What China has made very clear is that their intention is to continue to both pressure and entice – and I say entice, probably the right word is bribe – additional countries to do the exact same thing and they do it as I said, with the promise of investments and loans— but I encourage these countries and everyone who is listening who cares about this issue – go and look at the history of the loans, and these enticements, and these investments. You’ll see how bad they ultimately are for the country that accepts them. They all come with troubling strings attached.
The Chinese government by the way has even been successful in bullying American companies when it comes to Taiwan or other topics for that matter they deemed “too-sensitive” to the Communist party.  Perhaps the most recent, outrageous example is an American working in America – not in China, in America – for an American company Marriott Hotels, was fired from his job because he accidentally liked a tweet that said something about Taiwan and Tibet being intendent of China. So imagine you work for a company, you go online, you accidentally retweet something or like and you get fired because China goes to Marriott and says ‘we’ll cut you off from doing business if you don’t get rid of this guy.” And they fired an American in the United States. So if you think that China’s efforts are things that are happening halfway around the world about Taiwan, they are happening to Americans right here.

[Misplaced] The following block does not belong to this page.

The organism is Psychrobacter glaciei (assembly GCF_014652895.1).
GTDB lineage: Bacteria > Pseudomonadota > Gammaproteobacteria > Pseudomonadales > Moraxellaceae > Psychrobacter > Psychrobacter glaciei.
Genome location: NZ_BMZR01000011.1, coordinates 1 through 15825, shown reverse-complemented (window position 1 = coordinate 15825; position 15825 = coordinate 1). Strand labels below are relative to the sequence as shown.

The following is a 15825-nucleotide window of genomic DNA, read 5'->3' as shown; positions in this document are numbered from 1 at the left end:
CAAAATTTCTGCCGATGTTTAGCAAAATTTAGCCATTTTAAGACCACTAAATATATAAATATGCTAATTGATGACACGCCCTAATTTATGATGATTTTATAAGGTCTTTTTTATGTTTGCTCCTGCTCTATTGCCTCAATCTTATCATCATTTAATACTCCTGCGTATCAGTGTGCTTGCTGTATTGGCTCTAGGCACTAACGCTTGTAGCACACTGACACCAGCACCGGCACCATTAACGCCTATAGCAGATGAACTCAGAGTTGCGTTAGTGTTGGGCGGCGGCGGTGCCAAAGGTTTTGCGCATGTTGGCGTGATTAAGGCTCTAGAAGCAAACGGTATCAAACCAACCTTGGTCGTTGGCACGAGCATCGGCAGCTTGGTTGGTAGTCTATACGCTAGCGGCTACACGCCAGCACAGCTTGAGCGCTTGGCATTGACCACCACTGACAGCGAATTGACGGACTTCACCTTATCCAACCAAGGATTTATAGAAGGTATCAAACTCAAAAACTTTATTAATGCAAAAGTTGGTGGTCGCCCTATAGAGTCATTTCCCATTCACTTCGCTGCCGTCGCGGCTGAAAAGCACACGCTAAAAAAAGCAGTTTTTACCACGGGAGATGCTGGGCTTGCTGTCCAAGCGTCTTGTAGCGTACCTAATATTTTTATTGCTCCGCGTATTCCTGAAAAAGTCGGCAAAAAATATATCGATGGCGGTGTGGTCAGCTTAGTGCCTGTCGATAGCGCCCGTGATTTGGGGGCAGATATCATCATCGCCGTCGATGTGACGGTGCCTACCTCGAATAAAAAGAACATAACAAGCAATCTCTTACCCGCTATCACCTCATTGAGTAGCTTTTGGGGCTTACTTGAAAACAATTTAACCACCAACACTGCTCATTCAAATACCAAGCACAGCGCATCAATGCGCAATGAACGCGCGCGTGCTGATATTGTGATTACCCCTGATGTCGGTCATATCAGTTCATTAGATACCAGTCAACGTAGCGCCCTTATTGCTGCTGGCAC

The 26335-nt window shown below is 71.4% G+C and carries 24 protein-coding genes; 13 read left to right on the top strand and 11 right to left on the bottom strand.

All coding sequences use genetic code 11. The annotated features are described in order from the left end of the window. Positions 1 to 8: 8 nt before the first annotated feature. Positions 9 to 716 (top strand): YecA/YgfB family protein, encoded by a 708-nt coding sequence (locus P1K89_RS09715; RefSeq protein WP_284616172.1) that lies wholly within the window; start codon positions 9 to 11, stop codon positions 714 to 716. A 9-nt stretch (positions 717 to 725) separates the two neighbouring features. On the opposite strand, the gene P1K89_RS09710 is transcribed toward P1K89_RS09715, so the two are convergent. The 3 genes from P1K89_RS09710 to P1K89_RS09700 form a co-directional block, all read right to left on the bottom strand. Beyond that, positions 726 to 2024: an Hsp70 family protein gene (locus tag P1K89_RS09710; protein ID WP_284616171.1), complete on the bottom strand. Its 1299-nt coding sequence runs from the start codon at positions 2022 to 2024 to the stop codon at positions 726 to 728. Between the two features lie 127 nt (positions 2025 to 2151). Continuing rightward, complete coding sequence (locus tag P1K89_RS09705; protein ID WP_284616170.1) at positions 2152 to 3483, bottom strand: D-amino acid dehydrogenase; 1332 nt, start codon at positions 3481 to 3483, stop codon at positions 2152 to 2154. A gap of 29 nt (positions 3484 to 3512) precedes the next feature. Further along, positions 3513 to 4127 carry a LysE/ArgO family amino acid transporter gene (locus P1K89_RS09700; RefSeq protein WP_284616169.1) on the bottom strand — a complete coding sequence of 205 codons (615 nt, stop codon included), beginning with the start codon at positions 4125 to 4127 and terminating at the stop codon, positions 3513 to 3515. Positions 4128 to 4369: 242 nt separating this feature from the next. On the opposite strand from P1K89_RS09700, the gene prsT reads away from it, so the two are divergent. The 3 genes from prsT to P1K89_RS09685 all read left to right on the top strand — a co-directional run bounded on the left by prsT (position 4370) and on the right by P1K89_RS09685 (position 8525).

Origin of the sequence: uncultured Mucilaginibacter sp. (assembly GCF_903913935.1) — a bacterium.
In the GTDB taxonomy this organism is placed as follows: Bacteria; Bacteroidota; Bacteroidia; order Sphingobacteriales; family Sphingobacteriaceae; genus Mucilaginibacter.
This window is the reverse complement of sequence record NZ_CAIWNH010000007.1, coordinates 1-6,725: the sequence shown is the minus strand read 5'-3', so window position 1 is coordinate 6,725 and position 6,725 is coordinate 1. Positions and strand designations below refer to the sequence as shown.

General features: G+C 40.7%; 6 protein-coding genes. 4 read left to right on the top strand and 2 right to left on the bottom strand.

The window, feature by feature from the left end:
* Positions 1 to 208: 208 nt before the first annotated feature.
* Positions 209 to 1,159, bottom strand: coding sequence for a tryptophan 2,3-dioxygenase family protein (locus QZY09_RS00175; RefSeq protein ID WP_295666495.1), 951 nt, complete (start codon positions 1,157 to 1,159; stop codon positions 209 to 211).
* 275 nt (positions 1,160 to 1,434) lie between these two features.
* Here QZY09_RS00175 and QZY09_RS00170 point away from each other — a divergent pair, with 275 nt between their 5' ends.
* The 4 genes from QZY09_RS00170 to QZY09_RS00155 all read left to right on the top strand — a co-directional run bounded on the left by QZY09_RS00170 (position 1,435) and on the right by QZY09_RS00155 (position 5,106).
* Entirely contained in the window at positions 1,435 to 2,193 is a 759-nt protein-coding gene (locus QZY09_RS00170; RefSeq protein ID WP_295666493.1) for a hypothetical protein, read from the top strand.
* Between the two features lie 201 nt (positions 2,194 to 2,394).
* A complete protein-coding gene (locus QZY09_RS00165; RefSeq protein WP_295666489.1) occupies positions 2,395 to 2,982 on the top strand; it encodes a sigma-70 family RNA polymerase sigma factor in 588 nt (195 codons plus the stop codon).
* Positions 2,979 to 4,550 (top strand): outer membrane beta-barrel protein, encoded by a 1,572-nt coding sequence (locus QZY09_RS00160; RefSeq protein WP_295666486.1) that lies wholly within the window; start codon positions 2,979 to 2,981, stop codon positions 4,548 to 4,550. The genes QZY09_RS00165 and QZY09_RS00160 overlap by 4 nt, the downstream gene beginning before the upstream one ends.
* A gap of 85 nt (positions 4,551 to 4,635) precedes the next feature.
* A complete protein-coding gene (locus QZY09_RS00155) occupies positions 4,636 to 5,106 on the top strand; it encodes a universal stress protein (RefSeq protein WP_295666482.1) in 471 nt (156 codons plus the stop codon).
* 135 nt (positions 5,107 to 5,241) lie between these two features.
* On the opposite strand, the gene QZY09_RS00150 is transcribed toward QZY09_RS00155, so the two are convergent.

A few weeks ago, one of the clothing stores put out a t-shirt. And on this t-shirt it had a map of China but didn’t include Taiwan. And they had to apologize for that and call back all the t-shirt or they were going to get kicked out. American Airlines, United Airlines was told that unless they change their website so that it no longer referred to Taiwan as an independent country, they would be punished. So they are intimidating American businesses in the United States because of Taiwan and other issues which the Communist Party finds unacceptable.
For too long, their aggression has gone unchecked. But China must not be allowed to continue to interfere any further in Taiwan’s relations or standing with the rest of the world. So earlier this year, I along with numerous colleagues passed a law that the president has signed. It is called the Taiwan Travel Act, and it encourages high-level visits between American officials and their Taiwanese counterparts. And I hope the administration will move quickly to begin implementing this and send high-level officials—including Cabinet-level officials—to Taipei to meet with their counterparts there.
Our friendship with Taiwan is based on our shared ideals and the common vision of an Asia that is prosperous, peaceful, and free. The United States must, should, and I hope will continue to stand by Taiwan irrespective of any pressure that others, including the Communist Party of China, may bring to bear on this relationship.